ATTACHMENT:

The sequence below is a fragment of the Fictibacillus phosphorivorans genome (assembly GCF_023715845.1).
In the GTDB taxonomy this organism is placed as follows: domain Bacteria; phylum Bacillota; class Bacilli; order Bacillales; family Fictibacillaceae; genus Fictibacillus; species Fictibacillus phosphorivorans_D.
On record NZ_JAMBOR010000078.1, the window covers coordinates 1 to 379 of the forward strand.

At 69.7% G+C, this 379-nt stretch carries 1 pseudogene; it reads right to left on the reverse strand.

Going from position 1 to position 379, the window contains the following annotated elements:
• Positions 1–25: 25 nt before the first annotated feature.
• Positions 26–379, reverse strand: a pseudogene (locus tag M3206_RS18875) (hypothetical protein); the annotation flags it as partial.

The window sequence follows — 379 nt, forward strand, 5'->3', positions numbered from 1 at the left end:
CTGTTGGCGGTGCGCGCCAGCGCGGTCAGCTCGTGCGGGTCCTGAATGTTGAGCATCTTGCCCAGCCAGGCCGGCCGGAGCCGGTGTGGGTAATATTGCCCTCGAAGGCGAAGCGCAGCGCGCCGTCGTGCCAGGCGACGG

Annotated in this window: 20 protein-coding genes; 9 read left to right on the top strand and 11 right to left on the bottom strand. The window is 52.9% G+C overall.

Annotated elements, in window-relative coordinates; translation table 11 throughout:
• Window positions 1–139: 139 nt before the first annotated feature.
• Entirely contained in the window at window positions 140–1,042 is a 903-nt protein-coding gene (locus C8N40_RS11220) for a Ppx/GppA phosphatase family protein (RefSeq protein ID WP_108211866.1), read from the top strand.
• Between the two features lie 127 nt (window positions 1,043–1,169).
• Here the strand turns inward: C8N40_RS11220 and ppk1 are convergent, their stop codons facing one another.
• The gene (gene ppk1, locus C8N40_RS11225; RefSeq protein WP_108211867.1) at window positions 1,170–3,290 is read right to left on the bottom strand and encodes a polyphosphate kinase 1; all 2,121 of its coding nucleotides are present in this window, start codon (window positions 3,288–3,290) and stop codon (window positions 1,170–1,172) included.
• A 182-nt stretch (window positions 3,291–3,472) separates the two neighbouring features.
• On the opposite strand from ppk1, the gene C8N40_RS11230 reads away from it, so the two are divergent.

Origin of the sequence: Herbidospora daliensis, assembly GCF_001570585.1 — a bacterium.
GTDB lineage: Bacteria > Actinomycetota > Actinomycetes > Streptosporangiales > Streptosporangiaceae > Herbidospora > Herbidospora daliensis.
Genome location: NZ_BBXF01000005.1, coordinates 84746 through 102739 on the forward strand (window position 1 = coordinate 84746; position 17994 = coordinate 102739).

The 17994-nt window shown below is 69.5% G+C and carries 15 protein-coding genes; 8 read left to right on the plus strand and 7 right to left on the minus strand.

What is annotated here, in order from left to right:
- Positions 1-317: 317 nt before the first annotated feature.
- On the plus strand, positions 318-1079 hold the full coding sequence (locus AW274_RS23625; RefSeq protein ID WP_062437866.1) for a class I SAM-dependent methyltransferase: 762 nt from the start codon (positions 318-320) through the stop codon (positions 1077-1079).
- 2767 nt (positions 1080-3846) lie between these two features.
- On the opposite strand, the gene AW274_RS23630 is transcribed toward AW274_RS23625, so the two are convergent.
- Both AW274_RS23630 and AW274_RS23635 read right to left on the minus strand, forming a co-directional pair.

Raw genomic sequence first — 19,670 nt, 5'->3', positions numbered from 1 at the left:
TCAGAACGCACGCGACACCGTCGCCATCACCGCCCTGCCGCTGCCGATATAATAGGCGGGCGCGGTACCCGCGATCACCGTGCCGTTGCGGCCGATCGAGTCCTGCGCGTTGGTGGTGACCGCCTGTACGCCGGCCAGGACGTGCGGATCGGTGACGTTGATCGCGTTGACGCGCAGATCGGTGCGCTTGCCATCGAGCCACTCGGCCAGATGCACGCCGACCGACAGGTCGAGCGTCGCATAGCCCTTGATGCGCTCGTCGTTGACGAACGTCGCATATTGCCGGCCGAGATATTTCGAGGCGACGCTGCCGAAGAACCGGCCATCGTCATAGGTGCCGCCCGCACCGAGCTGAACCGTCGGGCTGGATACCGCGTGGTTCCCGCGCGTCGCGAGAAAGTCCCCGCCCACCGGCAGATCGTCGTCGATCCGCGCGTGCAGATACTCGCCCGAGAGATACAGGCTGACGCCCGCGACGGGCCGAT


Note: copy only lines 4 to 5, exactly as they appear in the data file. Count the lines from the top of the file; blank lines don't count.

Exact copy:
At 69.7% G+C, this 379-nt stretch carries 1 pseudogene; it reads right to left on the reverse strand.

Going from position 1 to position 379, the window contains the following annotated elements: